The starting point in the calibration process lies in the accuracy of the input variables on the calibration rig and the ability of the system to simulate the actual operation conditions of the wheelset under the vehicle.

The calibration of each wheelset takes place on a dedicated test rig which can be static or dynamic (rolling). Static test rigs are usually simple structures that allow applying vertical and lateral forces to the wheelset by means of hydraulic actuators. Reaction forces are directly measured with reference load cells. On the other hand, roller rigs are sophisticated machines capable of reproducing working conditions that are much more similar to those encountered during line tests. The advantages of roller rigs over static test benches are noticeable in terms of real simulation of running conditions…but also time saving.

Under this scenario, CETEST decided to develop its own roller test bench for wheelsets, which allows the independent application of turn, vertical and lateral loads in both wheels. As it has been explained, the main objectives were focused on the improvement in the calibration accuracy, the simulation of real operation conditions, the reduction of the calibration process time and the design of a universal solution for any wheelset.

Calibration accuracy is obtained by knowing load values and their position accurately. Actuation and positioning cylinders can be fine-tuned controlled in force and displacement, both in vertical and transversal direction, and independently of the wheel.

The rail gauge can be automatically adapted from 1,000mm to 1,668mm; and wheels form 500mm up to 1,300 diameter can be tested. Both sides of the wheelsets can be calibrated and verified both independently or together.

For each wheel there is a roller that is capable of applying both the vertical and lateral forces guided through two carriages with independent movement via servo-controlled actuators. Another actuator is used for applying calibration lateral loads. In this case, the load is also applied by means of a roller that contacts on the side of the wheel.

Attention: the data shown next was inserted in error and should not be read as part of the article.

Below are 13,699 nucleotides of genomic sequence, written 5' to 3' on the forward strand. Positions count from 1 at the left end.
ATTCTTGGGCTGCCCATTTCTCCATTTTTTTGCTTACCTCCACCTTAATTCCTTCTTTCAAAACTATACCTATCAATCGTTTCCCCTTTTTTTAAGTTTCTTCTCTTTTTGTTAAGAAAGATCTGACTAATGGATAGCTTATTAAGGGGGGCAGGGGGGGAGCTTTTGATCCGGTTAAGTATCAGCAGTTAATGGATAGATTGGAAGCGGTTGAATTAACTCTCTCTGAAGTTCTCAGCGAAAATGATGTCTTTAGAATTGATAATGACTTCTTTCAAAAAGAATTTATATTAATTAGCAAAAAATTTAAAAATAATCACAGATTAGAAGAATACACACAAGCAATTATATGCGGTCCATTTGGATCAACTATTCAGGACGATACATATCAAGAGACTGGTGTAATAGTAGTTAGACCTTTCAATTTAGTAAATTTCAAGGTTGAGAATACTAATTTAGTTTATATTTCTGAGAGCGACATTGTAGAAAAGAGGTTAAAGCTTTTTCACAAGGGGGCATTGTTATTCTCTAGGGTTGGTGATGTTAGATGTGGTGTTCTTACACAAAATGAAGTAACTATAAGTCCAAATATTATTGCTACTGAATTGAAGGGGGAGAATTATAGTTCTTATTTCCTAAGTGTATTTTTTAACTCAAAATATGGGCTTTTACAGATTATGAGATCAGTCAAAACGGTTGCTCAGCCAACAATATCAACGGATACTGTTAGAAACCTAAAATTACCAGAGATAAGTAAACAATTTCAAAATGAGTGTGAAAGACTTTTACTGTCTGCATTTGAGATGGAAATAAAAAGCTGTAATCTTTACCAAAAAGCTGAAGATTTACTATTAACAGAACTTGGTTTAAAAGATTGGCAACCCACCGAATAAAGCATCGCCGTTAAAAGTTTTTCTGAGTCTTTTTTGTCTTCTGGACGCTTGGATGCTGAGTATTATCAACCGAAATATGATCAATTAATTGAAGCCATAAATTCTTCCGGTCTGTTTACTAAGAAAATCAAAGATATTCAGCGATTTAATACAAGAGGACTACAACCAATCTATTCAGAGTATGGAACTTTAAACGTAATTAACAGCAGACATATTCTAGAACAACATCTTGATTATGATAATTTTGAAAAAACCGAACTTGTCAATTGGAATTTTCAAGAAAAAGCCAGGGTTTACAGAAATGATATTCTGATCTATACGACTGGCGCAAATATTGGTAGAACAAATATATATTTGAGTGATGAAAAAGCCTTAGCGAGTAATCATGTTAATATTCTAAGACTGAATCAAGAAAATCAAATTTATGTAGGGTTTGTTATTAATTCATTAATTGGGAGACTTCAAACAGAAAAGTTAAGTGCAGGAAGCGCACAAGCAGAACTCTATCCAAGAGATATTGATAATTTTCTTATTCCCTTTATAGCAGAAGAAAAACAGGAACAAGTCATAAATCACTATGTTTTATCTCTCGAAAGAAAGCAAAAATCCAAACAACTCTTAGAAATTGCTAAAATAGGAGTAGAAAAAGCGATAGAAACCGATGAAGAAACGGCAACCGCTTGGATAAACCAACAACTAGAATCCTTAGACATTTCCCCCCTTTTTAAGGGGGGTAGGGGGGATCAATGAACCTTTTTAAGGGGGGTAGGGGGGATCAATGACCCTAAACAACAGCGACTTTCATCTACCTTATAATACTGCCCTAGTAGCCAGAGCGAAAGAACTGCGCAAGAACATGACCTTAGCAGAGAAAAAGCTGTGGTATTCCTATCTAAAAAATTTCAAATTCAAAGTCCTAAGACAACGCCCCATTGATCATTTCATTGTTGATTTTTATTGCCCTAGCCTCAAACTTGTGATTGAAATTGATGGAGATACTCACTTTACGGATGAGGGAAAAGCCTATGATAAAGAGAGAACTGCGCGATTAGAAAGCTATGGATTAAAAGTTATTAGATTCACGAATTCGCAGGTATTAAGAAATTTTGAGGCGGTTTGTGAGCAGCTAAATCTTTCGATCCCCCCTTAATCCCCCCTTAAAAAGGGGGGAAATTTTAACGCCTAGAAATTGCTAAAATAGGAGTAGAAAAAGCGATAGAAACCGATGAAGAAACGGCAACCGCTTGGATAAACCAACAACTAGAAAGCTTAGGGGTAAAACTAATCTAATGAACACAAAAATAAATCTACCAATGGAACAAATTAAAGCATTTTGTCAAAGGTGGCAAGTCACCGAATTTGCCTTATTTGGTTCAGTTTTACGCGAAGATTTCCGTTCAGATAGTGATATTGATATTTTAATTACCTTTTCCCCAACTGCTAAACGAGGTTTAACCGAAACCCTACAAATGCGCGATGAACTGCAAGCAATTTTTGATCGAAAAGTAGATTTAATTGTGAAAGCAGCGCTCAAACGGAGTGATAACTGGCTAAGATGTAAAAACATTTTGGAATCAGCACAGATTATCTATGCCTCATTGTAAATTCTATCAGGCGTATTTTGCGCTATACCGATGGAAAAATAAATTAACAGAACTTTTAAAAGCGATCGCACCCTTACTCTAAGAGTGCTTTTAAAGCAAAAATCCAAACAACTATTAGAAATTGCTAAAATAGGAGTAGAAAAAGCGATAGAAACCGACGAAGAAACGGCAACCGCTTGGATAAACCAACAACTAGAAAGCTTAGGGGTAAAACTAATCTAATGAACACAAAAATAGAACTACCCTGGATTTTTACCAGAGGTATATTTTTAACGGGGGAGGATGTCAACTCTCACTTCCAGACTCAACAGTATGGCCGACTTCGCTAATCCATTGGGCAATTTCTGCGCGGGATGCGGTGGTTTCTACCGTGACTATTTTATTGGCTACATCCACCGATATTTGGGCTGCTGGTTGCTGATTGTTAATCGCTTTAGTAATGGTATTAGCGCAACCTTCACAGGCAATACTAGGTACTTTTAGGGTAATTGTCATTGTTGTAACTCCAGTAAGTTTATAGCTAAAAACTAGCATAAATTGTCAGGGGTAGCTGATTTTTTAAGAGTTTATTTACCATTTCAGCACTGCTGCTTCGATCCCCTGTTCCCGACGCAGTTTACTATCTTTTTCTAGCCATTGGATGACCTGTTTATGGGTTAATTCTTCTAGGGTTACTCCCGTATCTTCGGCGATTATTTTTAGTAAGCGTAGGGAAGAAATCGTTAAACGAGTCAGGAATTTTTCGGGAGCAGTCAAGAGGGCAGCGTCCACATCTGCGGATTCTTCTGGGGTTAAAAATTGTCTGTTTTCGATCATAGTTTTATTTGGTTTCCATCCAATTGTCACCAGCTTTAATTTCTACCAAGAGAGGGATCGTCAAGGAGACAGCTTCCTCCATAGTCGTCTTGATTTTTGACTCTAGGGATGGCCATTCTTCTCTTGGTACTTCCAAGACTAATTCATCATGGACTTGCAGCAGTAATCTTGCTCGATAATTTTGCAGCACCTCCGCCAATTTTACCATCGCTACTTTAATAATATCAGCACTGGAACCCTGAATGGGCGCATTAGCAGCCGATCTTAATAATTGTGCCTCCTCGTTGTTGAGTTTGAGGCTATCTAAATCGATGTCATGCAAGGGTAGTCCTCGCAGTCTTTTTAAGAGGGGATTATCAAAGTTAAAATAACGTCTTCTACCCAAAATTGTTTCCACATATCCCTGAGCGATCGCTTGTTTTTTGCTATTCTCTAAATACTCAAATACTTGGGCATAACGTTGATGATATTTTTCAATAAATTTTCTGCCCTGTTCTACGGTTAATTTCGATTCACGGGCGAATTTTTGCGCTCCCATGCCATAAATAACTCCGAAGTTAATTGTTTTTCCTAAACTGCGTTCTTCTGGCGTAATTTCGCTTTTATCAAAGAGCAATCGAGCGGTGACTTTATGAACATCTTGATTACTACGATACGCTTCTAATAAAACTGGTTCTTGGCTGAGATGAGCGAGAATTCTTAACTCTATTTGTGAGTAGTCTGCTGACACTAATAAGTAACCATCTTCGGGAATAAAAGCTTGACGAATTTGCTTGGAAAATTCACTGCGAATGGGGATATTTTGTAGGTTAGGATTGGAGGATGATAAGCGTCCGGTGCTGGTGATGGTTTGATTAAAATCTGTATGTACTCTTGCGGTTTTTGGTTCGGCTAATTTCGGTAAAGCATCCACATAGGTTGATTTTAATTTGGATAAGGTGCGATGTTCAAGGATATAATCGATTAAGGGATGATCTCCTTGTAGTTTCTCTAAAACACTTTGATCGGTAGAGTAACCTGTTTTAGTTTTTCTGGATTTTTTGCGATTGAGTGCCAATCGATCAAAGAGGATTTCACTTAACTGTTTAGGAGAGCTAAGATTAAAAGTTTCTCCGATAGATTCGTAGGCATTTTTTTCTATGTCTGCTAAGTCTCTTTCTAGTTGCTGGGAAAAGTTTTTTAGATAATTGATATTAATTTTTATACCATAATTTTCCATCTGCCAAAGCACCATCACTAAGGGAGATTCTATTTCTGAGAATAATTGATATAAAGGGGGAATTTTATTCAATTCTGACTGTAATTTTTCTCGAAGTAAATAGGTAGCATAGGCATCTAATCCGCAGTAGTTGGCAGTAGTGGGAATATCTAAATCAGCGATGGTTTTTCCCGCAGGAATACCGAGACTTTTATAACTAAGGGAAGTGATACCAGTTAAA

Simulation of the running conditions can be achieved by combining vertical and lateral loads, and by turning the wheelset up to its maximum speed. Vertical loads can be applied in any point of the wheel tread, whereas lateral loads can be applied both by contacting on the wheel flange or by changing the angle of attack via another actuator. In this way, real loading conditions, as for example derailing, can be simulated.

The reduction in the calibration time is achieved by programming discrete load sequences in known positions, in combination with a turn of the wheels. This implies that input variables for the correlation matrix between external forces and moments and the measures acquired from the instrumented wheelset can be obtained in a reduced time. Moreover, by turning the axle, the rippling effects can be simultaneously taken into account.

Finally, the developed solution is universal because it can be adapted to different rail gauges, different wheel diameters and axles with independent turning wheels.

This test bench allows CETEST to offer more accurate instrumented wheelset solutions, perfectly tested and in short development times. This test bench complements the CETEST’s portfolio in terms of fixed and portable rigs that – together with a broad set of instrumentation – set CETEST in a leading position between railway laboratories worldwide.

Eduardo Elizalde Urdian holds a degree in Industrial Engineering. He currently works as a Senior Engineer in the area of structural testing at CETEST, and his main areas of involvement include resistance and durability of both structures and rotating elements. He also takes part in the design and set-up of test benches, merging mechanical design with electronic systems.

Julen Garzo Hernandez holds a degree in Industrial Engineering. He currently works as a Senior Engineer in the area of field testing at CETEST and is responsable of the instrumented wheelsets area. His main areas of involvement include testing and analysis of the dynamic behaviour and comfort of new rolling stock. He also takes part in the homologation process of new pantograph designs.